> spring to late summer (young leaves, fruits and flowers).
            >
            > Matteuccia struthiopteris (Ostrich Fern) – Excellent spring fiddleheads for
            > the woodland garden.
            >
            > Mentha, Melissa, Pycnanthemum, Osmorhiza and other aromatics
            >
            > Oxyria digyna (Mountain Sorrel)
            >
            > Rumex spp. (R. scutatus and R. acetosa) are excellent and productive
            >
            > Scorzonera (and the mostly biennial Tragopogons) - excellent spring greens,
            > flower buds and petals can all be used in salad.
            >
            > Taraxacum spp. (I have a collection of over 10 species, including
            > red-leaved, pink and white flowered, French cultivars etc.)
            >
            > Tilia cordata (Small-leaved lime)
            >
            > There are many more...can’t wait for spring...
            >
            > Sorry for the length of this but I really feel that Perennials are grossly
            > underused and probably as healthy as food comes...
            >
            >
            >
            > Stephen, Norway
            >
            >
            >
            >
            > No virus found in this outgoing message.
            > Checked by AVG Free Edition.
            > Version: 7.5.516 / Virus Database: 269.21.1/1302 - Release Date: 27.02.2008
            > 16:34
            >
            >
            >
            > [Non-text portions of this message have been removed]
            >
            >
            >
            >
            > Yahoo! Groups Links
            >
            >
            >
            >
            >
            >
            >
          • Michael Porter
            On the Daves Garden web site, --you may be able to find Baa , she is in the UK and very knowledgeable - and probly some others also, --Michael Mary Lloyd
            Message 5 of 22 , Mar 1, 2008
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              On the Daves Garden web site, --you may be able to find Baa , she is in the UK and very knowledgeable - and probly some others also, --Michael

              Mary Lloyd <mary@...> wrote: Hi and thanks Michael and Julie...
              I am in Wales UK. Lots of rain and milder winters than in the E. of
              Britain.
              I didn't realize Good King Henry was a perennial. Artichokes, great! Is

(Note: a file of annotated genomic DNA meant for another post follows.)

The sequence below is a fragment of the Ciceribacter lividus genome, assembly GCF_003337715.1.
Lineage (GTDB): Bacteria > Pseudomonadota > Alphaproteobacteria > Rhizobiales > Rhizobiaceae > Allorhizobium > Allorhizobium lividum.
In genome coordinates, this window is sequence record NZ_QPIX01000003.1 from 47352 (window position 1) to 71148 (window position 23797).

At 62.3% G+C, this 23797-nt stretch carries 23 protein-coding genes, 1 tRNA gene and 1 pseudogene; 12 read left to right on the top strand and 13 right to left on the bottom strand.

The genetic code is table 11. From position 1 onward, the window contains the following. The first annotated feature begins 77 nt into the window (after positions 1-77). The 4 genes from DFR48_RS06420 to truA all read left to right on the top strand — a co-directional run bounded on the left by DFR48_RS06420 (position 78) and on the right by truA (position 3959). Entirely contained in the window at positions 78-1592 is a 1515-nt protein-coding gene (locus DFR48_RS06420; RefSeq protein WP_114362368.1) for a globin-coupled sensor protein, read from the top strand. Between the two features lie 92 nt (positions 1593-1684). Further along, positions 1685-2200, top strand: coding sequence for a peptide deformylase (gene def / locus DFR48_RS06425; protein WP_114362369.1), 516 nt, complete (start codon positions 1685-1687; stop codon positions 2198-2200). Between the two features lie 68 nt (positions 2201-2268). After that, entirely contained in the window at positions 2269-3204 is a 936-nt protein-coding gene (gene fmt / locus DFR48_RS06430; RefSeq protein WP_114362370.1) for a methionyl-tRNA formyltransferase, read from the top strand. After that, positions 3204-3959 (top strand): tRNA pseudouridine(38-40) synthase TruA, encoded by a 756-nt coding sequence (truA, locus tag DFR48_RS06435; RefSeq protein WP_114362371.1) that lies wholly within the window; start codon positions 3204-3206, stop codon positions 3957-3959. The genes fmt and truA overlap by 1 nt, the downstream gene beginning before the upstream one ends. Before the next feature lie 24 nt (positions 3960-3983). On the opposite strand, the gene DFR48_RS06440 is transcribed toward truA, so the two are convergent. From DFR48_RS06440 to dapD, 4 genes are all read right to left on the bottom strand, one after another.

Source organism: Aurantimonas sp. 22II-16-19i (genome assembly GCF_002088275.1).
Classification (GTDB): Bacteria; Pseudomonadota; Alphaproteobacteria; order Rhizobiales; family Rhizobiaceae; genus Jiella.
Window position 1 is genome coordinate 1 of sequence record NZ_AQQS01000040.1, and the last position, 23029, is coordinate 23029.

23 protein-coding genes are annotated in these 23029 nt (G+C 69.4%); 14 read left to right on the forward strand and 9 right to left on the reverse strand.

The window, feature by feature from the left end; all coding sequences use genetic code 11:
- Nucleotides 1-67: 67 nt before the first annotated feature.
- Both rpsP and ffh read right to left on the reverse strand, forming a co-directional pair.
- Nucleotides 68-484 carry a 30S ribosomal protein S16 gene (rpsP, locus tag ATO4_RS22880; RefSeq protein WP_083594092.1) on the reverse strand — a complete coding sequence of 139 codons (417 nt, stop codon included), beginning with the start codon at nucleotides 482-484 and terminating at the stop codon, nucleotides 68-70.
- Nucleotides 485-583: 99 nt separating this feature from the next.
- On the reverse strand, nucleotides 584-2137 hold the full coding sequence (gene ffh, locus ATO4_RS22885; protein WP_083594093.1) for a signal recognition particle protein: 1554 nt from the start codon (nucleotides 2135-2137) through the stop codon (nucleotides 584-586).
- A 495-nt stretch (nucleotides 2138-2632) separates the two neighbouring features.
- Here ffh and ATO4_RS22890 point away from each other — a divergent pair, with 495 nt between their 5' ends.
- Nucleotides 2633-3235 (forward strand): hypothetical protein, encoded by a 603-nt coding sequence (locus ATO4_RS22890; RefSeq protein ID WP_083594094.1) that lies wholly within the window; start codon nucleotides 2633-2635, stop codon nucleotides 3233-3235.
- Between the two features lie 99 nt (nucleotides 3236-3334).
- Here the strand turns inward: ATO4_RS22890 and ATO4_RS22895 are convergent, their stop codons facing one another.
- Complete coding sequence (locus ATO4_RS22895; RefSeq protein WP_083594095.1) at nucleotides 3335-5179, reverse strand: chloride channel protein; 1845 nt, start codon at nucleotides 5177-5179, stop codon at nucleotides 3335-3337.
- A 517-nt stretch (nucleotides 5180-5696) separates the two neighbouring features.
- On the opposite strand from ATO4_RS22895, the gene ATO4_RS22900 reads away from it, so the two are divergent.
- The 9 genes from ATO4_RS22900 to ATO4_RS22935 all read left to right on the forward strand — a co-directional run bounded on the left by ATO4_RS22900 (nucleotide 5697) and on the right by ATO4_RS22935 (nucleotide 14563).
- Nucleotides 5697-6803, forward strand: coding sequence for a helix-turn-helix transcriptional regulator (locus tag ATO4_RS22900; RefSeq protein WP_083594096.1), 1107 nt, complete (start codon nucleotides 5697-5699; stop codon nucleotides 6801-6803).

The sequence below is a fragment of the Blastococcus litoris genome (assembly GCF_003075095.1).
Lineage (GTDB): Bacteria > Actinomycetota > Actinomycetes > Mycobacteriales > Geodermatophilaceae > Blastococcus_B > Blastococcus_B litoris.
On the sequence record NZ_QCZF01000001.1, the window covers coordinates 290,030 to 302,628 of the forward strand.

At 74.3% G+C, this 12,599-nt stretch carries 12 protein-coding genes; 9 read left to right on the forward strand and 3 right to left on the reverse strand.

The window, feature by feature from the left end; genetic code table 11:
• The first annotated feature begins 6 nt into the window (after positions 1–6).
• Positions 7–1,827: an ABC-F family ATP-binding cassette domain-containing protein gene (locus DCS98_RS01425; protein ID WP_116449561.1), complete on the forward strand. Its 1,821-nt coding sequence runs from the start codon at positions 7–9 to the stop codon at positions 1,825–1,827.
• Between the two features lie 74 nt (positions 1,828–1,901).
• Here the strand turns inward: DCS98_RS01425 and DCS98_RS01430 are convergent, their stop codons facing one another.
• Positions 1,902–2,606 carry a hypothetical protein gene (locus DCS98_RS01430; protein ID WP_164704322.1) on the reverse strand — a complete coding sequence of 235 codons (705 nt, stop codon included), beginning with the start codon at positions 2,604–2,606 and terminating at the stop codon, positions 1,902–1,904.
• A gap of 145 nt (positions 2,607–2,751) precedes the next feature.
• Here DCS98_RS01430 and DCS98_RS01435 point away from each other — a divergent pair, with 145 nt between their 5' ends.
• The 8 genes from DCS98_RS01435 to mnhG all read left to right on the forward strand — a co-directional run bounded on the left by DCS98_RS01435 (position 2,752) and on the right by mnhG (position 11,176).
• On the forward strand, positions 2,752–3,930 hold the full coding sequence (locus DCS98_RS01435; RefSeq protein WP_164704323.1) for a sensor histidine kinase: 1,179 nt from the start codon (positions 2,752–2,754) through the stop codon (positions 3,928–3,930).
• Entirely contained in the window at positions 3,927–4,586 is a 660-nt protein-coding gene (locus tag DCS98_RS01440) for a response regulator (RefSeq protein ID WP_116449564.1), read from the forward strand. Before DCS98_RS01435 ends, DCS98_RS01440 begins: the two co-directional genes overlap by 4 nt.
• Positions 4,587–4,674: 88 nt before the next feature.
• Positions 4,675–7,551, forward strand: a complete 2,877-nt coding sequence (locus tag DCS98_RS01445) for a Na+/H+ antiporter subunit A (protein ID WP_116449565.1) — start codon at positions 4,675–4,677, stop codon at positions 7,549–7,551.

the globe type easy to grow? I have grown the jerusalem ones: they are
              pretty and I like the taste of the tubers. However they do have that
              particular side effect, you know the one I mean......(smile)
              Love, Whinnie
              Michael Porter wrote:
              >
              > If you live far enough south I would have some sugestions for you,
              > --what Zone do you garden in? Michael Porter
              >
              > Julie Bruton-Seal <herbalist@...
              > <mailto:herbalist%40onetel.com>> wrote: How about artichokes? Both
              > globe and Jerusalem. And rhubarb, oca
              > (Oxalis tuberosa), Good King Henry, and salad burnet. Then there's
              > edible 'weeds' like dandelion and nettles, and other salad plants like
              > primrose. I'm sure there're lots more too.
              > Julie
              > On 25 Feb 2008, at 21:03, Mary Lloyd wrote:
              > >
              > > What I would like to grow in my garden is a collection of
              > > perennial vegetables. All I can think of so far are Asparagus and
              > > Seakale. If anyone has info about others, please pass it on.
              > > Love, Whinnie
              >
              > [Non-text portions of this message have been removed]
              >
              > [Non-text portions of this message have been removed]
              >
              >






              [Non-text portions of this message have been removed]
            • Infowolf1@aol.com
              is it big bamboo or the little skinny ones? There is more than one bamboo species, you might want to find out about edibility of all of them. In a message
              Message 6 of 22 , Mar 1, 2008
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                is it big bamboo or the little skinny ones? There is more than one
                bamboo species, you might want to find out about edibility of all
                of them.


                In a message dated 3/1/2008 7:14:09 A.M. Pacific Standard Time,
                mary@... writes:

                Are Bamboo shoots you get in Chinese restaurants real shoots of Bamboo?
                That grows like mad over here and it is a job to get rid of if anything.
                I can see this is going to turn into a real project.





                **************Ideas to please picky eaters. Watch video on AOL Living.
                (http://living.aol.com/video/how-to-please-your-picky-eater/rachel-campos-duffy/
                2050827?NCID=aolcmp00300000002598)


                [Non-text portions of this message have been removed]
              • Infowolf1@aol.com
                diarrhea or aphrodisiac? In a message dated 3/1/2008 7:14:01 A.M. Pacific Standard Time, mary@latter-rain.com writes: I have grown the jerusalem ones: they
                Message 7 of 22 , Mar 1, 2008
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                  diarrhea or aphrodisiac?


                  In a message dated 3/1/2008 7:14:01 A.M. Pacific Standard Time,
                  mary@... writes:

                  I have grown the jerusalem ones: they are
                  pretty and I like the taste of the tubers. However they do have that
                  particular side effect, you know the one I mean......(smile)





                  **************Ideas to please picky eaters. Watch video on AOL Living.
                  (http://living.aol.com/video/how-to-please-your-picky-eater/rachel-campos-duffy/
                  2050827?NCID=aolcmp00300000002598)